Ringing with the changes from the deceptively placid 1950s to the turbulent 1960s, from the picturesque New England island of Martha’s Vineyard to the bloody jungles of Viet Nam, The Uneven Road is a sophisticated coming-of-age novel that intersects with historical events of this period.
The second book of Linda Cardillo’s award-winning series, First Light, is written with verve and intelligence. Cardillo carefully constructs The Uneven Road with rich characterizations, diverging and interlocking plot elements, and fine attention to detail that explores family dynamics and the search for individual identity.
This gripping saga continues when Izzy, Mae and Tobias’ seven-year-old daughter, contracts polio. Their twelve-year-old boy, Josiah, feels responsible not only for his sister’s pain, but all the troubles in his small world. Jo’s conflicted feelings escalate when he realizes that Mae’s island property, Innisfree, will be sold to pay for Izzy’s surgery. Even though he loves Izzy and wants her to walk without crutches, his parent’s cold-blooded willingness to part with Innisfree drives Jo to smash an important symbol of his past, the ceremonial Wampanoag drum bestowed on him by Tobias, and then runs away to Boston, where he stays with his Irish uncle, a policeman. Finally he enlists in the army, winding up as a medic on the killing fields of Viet Nam.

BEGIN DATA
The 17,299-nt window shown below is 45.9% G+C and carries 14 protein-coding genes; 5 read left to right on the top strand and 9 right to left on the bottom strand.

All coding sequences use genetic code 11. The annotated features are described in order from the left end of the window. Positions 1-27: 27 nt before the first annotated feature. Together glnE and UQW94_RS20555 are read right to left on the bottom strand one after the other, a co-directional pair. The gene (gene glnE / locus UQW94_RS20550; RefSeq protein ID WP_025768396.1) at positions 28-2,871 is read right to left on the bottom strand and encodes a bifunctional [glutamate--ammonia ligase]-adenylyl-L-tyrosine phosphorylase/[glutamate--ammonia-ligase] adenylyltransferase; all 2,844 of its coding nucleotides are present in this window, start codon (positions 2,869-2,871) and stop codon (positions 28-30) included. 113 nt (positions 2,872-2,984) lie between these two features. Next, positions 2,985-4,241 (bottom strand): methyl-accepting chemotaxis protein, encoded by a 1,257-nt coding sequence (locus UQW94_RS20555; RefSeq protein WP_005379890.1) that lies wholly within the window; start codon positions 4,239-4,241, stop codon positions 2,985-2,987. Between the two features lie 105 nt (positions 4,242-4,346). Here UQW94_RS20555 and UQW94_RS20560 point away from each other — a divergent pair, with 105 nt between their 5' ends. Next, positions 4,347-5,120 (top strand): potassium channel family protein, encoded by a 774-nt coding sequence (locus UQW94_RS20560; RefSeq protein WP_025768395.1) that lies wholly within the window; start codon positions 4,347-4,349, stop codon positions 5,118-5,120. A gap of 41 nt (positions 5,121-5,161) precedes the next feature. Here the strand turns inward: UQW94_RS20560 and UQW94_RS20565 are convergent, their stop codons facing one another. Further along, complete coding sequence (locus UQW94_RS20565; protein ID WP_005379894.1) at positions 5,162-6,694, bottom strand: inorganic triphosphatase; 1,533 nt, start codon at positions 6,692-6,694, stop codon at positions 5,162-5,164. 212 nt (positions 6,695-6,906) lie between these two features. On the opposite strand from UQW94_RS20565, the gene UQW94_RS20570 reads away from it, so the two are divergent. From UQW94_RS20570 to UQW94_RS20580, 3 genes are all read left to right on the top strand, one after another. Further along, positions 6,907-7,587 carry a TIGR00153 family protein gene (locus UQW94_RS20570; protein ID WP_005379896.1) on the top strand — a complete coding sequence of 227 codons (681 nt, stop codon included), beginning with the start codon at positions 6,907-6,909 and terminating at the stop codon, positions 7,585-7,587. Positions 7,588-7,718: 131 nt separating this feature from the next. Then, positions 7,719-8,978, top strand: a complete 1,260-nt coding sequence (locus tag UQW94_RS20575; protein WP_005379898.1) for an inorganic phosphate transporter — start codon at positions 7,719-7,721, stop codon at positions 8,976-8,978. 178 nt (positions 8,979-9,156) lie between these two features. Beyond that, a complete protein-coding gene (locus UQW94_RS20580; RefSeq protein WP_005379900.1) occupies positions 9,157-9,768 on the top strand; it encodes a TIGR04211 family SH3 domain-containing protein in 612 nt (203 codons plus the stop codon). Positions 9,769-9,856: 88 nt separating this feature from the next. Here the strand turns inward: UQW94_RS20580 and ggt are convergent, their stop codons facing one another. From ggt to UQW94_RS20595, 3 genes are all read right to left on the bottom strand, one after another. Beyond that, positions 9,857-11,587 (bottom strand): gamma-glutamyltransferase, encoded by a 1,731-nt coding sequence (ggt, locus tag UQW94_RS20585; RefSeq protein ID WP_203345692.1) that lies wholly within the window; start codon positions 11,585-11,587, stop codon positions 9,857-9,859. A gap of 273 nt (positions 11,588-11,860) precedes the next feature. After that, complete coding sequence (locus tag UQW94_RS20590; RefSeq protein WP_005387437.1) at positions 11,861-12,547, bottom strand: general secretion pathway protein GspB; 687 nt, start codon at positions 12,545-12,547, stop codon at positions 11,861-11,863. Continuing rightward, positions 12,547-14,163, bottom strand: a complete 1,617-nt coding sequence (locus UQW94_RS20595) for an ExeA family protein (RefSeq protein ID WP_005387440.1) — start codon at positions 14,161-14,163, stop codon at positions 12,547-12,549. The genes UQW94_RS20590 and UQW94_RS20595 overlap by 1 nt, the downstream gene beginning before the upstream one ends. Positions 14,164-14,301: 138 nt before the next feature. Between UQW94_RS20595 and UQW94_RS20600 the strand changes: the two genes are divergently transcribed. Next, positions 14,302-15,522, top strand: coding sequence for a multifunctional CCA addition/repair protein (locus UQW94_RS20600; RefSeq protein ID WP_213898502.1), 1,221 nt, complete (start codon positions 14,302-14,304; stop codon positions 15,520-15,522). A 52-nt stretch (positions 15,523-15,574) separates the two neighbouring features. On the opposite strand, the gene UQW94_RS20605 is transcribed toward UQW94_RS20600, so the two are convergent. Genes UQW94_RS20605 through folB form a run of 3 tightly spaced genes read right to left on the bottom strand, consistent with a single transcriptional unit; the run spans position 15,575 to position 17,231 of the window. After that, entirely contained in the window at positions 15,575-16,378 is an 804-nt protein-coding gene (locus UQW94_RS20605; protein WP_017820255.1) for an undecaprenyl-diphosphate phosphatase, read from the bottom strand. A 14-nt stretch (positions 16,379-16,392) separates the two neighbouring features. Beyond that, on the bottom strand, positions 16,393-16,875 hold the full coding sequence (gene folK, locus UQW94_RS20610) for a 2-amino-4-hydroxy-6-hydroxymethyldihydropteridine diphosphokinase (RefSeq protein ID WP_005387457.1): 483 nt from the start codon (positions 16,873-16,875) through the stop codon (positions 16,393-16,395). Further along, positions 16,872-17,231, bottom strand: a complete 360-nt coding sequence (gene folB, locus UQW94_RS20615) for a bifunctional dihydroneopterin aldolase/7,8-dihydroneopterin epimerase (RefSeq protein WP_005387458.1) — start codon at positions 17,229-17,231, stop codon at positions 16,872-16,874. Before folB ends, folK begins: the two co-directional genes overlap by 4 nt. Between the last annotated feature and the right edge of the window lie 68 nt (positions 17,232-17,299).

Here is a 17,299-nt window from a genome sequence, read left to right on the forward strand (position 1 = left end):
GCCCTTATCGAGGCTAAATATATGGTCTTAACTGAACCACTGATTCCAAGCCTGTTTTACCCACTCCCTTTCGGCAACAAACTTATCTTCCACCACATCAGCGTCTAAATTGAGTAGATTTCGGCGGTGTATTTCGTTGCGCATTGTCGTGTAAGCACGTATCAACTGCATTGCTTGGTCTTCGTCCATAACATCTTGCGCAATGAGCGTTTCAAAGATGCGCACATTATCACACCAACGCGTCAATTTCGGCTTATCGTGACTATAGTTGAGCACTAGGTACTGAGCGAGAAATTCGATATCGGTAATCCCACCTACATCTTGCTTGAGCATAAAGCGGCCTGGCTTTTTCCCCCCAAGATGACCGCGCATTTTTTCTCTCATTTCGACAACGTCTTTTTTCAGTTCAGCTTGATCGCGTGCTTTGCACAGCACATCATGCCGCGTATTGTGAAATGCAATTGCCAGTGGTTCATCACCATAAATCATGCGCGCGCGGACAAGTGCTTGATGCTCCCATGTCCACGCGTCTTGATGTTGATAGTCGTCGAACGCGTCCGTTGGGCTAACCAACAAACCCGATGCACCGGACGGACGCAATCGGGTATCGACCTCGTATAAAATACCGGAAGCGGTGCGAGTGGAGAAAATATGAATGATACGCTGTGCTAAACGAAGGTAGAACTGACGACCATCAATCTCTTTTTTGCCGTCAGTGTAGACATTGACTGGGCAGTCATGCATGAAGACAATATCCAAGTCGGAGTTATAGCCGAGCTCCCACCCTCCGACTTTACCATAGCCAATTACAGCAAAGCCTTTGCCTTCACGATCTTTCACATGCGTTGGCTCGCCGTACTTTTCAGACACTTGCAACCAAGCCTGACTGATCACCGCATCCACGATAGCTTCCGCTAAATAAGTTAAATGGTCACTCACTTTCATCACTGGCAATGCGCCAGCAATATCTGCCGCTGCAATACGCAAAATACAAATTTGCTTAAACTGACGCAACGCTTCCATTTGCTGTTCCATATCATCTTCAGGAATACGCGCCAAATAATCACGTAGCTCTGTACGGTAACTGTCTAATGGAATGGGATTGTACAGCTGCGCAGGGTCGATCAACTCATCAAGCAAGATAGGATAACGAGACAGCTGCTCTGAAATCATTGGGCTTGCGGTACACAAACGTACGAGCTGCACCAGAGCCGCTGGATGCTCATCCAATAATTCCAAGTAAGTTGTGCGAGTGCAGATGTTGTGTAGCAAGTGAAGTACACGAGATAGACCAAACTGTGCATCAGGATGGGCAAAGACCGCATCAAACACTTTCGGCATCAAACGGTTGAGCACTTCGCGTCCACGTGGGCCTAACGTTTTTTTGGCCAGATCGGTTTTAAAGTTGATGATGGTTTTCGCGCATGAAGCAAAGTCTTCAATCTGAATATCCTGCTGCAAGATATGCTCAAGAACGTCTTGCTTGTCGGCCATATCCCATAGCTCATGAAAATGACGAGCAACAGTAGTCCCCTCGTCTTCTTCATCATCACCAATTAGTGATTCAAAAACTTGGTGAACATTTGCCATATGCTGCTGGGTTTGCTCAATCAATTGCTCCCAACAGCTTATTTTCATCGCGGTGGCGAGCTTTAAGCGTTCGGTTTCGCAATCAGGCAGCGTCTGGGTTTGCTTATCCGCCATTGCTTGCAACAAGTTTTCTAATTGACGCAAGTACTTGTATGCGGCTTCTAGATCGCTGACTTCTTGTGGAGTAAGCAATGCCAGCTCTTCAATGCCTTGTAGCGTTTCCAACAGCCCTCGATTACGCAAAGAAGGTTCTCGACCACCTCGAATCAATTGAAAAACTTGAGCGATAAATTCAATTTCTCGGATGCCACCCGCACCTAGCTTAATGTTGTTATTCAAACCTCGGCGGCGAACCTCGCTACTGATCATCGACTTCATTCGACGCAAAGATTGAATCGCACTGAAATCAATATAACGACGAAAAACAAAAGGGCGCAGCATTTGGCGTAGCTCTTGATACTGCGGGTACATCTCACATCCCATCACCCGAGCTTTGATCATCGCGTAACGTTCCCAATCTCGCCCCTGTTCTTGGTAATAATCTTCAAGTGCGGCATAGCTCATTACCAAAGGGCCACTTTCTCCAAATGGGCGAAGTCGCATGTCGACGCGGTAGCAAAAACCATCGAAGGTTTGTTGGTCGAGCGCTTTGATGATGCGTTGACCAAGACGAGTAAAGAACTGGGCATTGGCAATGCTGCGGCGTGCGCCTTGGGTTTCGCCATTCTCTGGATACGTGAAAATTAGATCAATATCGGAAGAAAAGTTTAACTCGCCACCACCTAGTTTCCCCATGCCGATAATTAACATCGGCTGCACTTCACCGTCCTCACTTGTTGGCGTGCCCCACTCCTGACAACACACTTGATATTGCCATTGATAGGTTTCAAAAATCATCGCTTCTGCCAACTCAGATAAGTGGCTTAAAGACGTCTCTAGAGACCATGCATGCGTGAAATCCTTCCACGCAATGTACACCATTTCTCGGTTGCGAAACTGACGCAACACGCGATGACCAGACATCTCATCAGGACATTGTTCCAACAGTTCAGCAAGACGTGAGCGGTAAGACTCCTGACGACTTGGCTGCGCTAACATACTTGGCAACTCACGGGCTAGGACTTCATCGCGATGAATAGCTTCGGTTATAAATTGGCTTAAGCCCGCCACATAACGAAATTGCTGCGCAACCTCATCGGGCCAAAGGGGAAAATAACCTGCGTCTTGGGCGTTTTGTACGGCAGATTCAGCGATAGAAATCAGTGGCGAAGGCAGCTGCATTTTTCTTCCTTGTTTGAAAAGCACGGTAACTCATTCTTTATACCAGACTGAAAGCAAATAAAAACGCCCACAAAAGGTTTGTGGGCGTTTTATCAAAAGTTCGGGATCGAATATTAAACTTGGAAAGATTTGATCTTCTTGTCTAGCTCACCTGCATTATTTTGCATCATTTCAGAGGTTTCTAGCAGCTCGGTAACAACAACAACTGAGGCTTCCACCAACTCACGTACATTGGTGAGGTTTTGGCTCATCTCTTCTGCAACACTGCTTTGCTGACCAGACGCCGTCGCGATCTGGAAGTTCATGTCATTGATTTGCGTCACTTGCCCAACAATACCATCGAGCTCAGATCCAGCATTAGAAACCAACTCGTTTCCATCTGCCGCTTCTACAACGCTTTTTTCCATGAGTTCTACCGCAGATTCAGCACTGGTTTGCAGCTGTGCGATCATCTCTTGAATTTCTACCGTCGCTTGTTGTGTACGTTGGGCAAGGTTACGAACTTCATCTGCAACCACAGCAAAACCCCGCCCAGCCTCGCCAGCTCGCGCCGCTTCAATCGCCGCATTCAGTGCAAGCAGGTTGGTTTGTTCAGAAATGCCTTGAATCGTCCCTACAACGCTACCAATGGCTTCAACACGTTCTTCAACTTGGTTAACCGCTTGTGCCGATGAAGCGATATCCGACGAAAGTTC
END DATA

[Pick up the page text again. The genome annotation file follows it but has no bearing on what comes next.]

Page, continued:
Cardillo’s precise writing adds credibility to the vivid scenes that take place in Viet Nam where Jo struggles with the necessity to kill the enemy while charged with saving lives. Later, the author, again, deftly describes Jo’s very different experiences when he returns to the US, where he hangs out in a commune. No matter, Jo maintains his family contact mostly through Izzy, now in college on the mainland. Back on Chappy, Mae, going through her own changes, longs to see her son again. His journey home with Izzy and her friend Grace will re-connect him with his people, both Irish and Native American, and reveals to him that he and his mother are more alike than they ever thought possible.
Captivatingly infused with often raw emotions and haunting memories of race, heritage, culture, and family dynamics, The Uneven Road, scatters its characters over time and place and draws them back together again with enduring values of family love and respect for heritage.